Looking back to when I first signed a contract for The Molech Prophecy with Whitaker House (September 2007), it felt like July 2008 would never get here.
Fortunately, editors and in-house publicists, kept me busy through the months.
The work that goes on behind the scenes prior to the release of a novel is, at times, a bit overwhelming. I enjoyed every minute of it, from proofing galleys, soliciting reviews and endorsement blurbs, to coordinating a wide variety of interviews.
It was mid-May when I set up my first book signing for The Molech Prophecy. It’s hard to believe that someone could have a “relationship” with a place, but I am most fond of the Barnes & Noble in The Mall at Greece Ridge Center, in Rochester, NY. There was no question in my mind that my first signing would be held in that store.
The store, or should I say Rebecca—the store’s events coordinator, was thrilled to hold the launch release for The Molech Prophecy.
Despite sending out invites, promoting the signing on sites like Myspace and Shoutlife, and begging friends and family to show, I worried the night before and the day of the signing. (Book signings in the summer are tougher than when held in fall, or winter months—why? Because people are busy. Vacationing. At the Beach. They want to be outside. Soon enough inclement and unpredictable weather will nearly paralyze the western New York area for six months …)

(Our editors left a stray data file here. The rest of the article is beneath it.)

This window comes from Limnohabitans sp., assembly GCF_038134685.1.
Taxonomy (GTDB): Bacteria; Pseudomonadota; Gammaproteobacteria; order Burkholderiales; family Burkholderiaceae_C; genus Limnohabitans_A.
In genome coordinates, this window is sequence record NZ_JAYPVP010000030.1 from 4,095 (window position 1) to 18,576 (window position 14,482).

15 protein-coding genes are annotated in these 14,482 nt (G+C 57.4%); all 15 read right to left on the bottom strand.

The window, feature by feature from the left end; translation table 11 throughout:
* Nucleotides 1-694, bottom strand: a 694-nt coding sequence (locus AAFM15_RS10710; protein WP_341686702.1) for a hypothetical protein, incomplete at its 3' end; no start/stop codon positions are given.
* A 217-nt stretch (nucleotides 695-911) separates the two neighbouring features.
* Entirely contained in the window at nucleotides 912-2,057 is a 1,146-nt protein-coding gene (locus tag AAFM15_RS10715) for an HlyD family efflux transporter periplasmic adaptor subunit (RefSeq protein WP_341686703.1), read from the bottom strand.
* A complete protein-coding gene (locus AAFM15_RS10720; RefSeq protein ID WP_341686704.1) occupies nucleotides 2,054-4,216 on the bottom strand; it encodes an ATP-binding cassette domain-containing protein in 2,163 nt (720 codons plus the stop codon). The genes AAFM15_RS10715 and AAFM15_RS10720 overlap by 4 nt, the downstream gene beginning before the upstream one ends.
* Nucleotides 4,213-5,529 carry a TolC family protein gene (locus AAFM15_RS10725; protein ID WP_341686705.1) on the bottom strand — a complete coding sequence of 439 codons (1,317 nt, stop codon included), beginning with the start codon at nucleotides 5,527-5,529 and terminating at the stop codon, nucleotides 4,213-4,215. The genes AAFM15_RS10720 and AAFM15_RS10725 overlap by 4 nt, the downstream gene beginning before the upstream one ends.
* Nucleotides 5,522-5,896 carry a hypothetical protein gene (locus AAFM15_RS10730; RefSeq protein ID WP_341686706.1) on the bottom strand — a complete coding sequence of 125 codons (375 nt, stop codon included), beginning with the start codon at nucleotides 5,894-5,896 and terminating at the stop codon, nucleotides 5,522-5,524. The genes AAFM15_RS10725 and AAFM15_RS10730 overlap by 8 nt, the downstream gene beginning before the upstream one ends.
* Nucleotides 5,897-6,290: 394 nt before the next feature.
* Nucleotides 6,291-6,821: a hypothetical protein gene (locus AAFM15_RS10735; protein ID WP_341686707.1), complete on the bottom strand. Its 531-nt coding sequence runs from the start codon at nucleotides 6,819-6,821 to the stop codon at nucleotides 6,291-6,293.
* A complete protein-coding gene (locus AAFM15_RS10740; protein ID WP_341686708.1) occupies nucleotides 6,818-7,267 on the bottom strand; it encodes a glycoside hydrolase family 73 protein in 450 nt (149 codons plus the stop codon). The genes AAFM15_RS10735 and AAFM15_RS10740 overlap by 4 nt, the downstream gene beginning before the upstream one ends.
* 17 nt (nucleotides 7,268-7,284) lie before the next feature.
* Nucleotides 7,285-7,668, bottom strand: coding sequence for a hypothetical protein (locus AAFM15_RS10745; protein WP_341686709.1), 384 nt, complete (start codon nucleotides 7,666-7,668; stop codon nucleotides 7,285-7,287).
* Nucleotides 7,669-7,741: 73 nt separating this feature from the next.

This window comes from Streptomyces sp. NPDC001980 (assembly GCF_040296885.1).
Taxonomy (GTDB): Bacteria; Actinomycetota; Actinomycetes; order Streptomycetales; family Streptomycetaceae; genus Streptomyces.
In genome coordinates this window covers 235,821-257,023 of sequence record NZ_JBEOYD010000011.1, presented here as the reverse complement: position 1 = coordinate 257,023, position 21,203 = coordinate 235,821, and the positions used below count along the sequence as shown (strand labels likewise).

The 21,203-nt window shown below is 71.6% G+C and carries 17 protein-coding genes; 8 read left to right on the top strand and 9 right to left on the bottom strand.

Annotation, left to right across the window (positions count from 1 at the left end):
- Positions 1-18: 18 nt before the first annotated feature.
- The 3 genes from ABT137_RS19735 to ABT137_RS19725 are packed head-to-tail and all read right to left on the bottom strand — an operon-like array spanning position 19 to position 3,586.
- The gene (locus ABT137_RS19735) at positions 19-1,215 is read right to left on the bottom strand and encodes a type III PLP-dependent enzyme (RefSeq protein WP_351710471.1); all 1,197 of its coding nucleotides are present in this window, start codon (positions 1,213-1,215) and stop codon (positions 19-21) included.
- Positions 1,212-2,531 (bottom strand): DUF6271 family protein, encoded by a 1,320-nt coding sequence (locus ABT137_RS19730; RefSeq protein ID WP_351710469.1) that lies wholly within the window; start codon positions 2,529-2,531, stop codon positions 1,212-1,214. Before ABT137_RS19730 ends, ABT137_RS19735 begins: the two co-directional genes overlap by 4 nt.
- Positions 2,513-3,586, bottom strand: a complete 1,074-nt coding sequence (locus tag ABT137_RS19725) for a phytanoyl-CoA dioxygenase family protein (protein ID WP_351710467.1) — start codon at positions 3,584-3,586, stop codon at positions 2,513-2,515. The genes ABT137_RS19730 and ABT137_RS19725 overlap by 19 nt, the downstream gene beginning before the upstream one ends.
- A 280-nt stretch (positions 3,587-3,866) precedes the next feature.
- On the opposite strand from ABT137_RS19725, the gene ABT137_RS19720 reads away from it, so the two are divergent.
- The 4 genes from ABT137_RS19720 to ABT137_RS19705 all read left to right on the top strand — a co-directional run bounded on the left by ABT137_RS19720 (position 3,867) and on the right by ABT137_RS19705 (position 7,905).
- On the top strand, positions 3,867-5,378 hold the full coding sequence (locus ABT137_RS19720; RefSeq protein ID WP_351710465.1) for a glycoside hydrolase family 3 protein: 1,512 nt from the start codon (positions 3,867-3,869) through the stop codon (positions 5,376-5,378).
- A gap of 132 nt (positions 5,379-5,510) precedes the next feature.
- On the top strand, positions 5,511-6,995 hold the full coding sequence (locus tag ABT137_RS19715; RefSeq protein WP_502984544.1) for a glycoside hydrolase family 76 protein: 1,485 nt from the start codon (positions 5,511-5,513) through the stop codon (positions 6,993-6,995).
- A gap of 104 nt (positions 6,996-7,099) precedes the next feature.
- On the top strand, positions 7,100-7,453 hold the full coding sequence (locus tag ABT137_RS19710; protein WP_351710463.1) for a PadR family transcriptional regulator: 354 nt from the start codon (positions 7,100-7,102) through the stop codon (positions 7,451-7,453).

Although my signing started at 7:00 PM that Friday night, I arrived around 6:00. I’m a bit neurotic that way. (Like if I go to the movies and the coming attractions have already started—I have to resist demanding my money back and walking out …).
By 6:30, a few people had arrived. I signed a copy or two, and had a time to spend talking with people. And all the while, my stomach twisted into knots. Where was everyone else? Wasn’t anyone else going to show? I’d casually glance at my watch. 6:33. The event didn’t even start—officially—for another 27 minutes … but still …
At 6:45, my stomach twisted in the opposite direction. I saw people I recognized coming in through the street-entrance doors, stepping out of aisles, coming around corners. The quiet events area’s library-like silence shattered. A line formed.
My ten year old daughter was charged with the responsibility of working as my personal photographer. I sat at the table—which was ridiculous. As each person came up for a copy of the book, I stood, hugged and kissed them. Some people I knew (and some I did not—but it didn’t matter, lol).
I saw people from work, family, friends, Myspace friends, strangers … and two hours later, my hand numb, my gel pen out of ink, I sat back in the wood chair and took a moment to catch my breath.
The day had been more successful than I’d hoped. I felt so blessed that people came to share in my excitement about having a novel published. Blessed.
Please visit either my Myspace site, or Shoutlife site to see a slide show of photos taken by my daughter at the signing.